The Asia-Pacific region has been known for its economic vibrancy and progressive advancement. Yet, the continent has to confront the reality that more than two thirds of the global poor live in Asia and the benefits of the economic growth are not equally shared. The most affected are the poor and the vulnerable. Conserving the precious water resources of our cities is undoubtedly the urgent priority. The most daunting challenge we face today comes from the spontaneously growing urban informal settlements. Hundreds of millions of our fellow citizens living in these settlements are denied of their fundamental right - the right to access safe water and basic sanitation.
The achievements in the water and sanitation sector are outstripped by the scale of the challenges in the region. While there are several challenges, there are also plenty of opportunities to successfully speed up improvements for sustainable access to safe drinking water and sanitation.
Improving access to safe water, helping to provide adequate sanitation to millions of low income urban dwellers and measuring the impact of these interventions are the highest priorities for the UN-HABITAT Water and Sanitation Programme. The strategic partnership with the Asian Development Bank has facilitated additional pro-poor investments in the sector.
I am happy that the Water for Asian Cities Programme of UN-HABITAT in partnership with the Asian Development Bank and other agencies, has implemented several pro-poor initiatives in the Asia-Pacific region to meet the challenge of providing safe water and adequate sanitation. Enhancing capacities alone will not lead to improvement in access to basic services unless these are linked to follow-up investments. It is pertinent to mention that the targets for these pro-poor investments under the collaborative efforts of UN-HABITAT and ADB are met ahead of time and the investments are being doubled for the next five years. The WAC activities have also speeded up the service delivery in India and Nepal, while these are being geared up in China, Vietnam and Lao PDR. The involvement of private sector for promotion of efficient water and sanitation services is another significant move and is quite encouraging.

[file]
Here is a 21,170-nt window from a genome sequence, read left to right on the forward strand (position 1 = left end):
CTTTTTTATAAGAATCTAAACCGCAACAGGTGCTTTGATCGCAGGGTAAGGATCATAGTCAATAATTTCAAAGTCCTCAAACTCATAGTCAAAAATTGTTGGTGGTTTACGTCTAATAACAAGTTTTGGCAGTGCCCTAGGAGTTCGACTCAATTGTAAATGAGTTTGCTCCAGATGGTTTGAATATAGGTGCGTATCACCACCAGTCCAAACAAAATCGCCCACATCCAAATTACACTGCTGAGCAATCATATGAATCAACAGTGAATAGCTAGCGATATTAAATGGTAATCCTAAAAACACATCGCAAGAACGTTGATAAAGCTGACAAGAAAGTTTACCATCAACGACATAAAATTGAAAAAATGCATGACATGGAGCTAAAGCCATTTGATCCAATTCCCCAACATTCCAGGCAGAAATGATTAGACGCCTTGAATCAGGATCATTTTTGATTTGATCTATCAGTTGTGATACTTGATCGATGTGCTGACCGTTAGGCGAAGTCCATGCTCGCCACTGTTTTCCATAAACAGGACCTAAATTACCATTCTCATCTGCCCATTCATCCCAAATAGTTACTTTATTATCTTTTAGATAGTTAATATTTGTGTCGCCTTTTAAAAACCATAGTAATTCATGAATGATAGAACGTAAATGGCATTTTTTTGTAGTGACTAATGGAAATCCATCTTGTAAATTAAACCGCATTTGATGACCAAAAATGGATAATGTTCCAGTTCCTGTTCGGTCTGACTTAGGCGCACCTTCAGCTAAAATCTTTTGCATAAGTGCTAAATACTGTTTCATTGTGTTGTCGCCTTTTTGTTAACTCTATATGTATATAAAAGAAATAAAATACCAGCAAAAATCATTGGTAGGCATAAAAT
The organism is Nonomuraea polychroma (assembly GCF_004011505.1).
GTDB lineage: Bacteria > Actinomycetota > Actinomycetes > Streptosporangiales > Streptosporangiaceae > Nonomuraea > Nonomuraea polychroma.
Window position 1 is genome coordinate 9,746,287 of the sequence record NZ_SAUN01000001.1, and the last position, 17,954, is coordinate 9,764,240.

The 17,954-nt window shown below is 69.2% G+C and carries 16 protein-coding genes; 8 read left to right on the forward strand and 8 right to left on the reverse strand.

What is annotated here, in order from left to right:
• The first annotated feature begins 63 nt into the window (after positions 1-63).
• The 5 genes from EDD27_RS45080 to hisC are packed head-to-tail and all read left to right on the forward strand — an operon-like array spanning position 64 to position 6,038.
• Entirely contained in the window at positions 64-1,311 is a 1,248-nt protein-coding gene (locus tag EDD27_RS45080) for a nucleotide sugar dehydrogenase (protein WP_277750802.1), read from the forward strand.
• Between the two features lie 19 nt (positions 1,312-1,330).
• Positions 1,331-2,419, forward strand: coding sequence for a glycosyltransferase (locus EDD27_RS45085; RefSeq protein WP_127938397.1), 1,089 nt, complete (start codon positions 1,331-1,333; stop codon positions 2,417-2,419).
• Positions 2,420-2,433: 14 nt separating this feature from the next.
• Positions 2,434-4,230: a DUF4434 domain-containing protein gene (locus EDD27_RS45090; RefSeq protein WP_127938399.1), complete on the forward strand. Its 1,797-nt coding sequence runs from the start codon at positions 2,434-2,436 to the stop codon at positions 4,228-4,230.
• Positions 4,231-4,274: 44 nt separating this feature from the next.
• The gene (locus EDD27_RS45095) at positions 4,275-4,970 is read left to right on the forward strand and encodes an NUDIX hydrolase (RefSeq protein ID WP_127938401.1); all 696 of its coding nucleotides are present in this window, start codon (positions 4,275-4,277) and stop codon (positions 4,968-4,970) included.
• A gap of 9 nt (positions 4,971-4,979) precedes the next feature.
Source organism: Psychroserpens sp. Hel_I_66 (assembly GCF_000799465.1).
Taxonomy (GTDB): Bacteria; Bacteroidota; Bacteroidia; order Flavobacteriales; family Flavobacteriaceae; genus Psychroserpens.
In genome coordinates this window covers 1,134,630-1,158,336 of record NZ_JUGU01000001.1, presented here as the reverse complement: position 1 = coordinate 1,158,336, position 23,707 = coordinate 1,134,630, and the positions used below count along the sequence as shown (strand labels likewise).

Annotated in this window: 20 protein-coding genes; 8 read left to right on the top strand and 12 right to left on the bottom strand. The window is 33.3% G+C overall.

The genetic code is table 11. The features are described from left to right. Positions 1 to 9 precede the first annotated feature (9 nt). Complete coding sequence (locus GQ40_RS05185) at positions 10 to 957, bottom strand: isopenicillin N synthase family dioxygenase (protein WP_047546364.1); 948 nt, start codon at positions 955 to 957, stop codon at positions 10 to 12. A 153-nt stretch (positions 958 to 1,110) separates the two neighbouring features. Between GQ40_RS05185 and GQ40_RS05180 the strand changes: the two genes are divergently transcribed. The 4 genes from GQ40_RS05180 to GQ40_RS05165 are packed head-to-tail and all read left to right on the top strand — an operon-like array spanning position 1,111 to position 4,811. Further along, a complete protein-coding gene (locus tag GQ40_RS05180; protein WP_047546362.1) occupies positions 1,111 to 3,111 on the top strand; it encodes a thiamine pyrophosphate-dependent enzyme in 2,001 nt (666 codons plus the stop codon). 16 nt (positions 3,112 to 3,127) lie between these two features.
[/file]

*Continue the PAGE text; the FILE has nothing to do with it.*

UN-HABITAT looks forward to a productive and concrete outcomes with commitment for sustainable development in water and sanitation in the region and attain the benefits of access to safe drinking water and the human dignity that comes with adequate sanitation. The Website initiated by the WAC Programme would immensely benefit with knowledge and activity sharing not only to the country governments and millions of practicing professionals in the Asia-Pacific region but also to all those involved around the world.